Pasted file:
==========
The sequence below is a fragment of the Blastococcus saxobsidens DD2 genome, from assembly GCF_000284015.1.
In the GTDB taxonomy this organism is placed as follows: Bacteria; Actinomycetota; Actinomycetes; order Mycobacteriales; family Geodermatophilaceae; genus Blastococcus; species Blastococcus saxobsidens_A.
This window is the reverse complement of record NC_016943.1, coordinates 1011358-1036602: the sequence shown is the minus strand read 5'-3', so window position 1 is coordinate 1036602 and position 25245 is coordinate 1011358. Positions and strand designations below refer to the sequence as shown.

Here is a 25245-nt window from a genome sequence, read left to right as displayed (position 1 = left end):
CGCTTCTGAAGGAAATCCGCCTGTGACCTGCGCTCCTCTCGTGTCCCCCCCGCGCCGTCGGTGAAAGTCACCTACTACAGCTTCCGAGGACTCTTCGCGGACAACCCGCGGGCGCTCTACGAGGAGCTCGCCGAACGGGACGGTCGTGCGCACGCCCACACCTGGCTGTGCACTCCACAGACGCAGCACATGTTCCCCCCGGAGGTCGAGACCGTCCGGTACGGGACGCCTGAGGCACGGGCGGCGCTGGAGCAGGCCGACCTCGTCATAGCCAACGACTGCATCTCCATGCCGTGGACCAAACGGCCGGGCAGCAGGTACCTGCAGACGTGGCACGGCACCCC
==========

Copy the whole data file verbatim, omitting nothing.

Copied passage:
The sequence below is a fragment of the Blastococcus saxobsidens DD2 genome, from assembly GCF_000284015.1.
In the GTDB taxonomy this organism is placed as follows: Bacteria; Actinomycetota; Actinomycetes; order Mycobacteriales; family Geodermatophilaceae; genus Blastococcus; species Blastococcus saxobsidens_A.
This window is the reverse complement of record NC_016943.1, coordinates 1011358-1036602: the sequence shown is the minus strand read 5'-3', so window position 1 is coordinate 1036602 and position 25245 is coordinate 1011358. Positions and strand designations below refer to the sequence as shown.

Here is a 25245-nt window from a genome sequence, read left to right as displayed (position 1 = left end):
CGCTTCTGAAGGAAATCCGCCTGTGACCTGCGCTCCTCTCGTGTCCCCCCCGCGCCGTCGGTGAAAGTCACCTACTACAGCTTCCGAGGACTCTTCGCGGACAACCCGCGGGCGCTCTACGAGGAGCTCGCCGAACGGGACGGTCGTGCGCACGCCCACACCTGGCTGTGCACTCCACAGACGCAGCACATGTTCCCCCCGGAGGTCGAGACCGTCCGGTACGGGACGCCTGAGGCACGGGCGGCGCTGGAGCAGGCCGACCTCGTCATAGCCAACGACTGCATCTCCATGCCGTGGACCAAACGGCCGGGCAGCAGGTACCTGCAGACGTGGCACGGCACCCC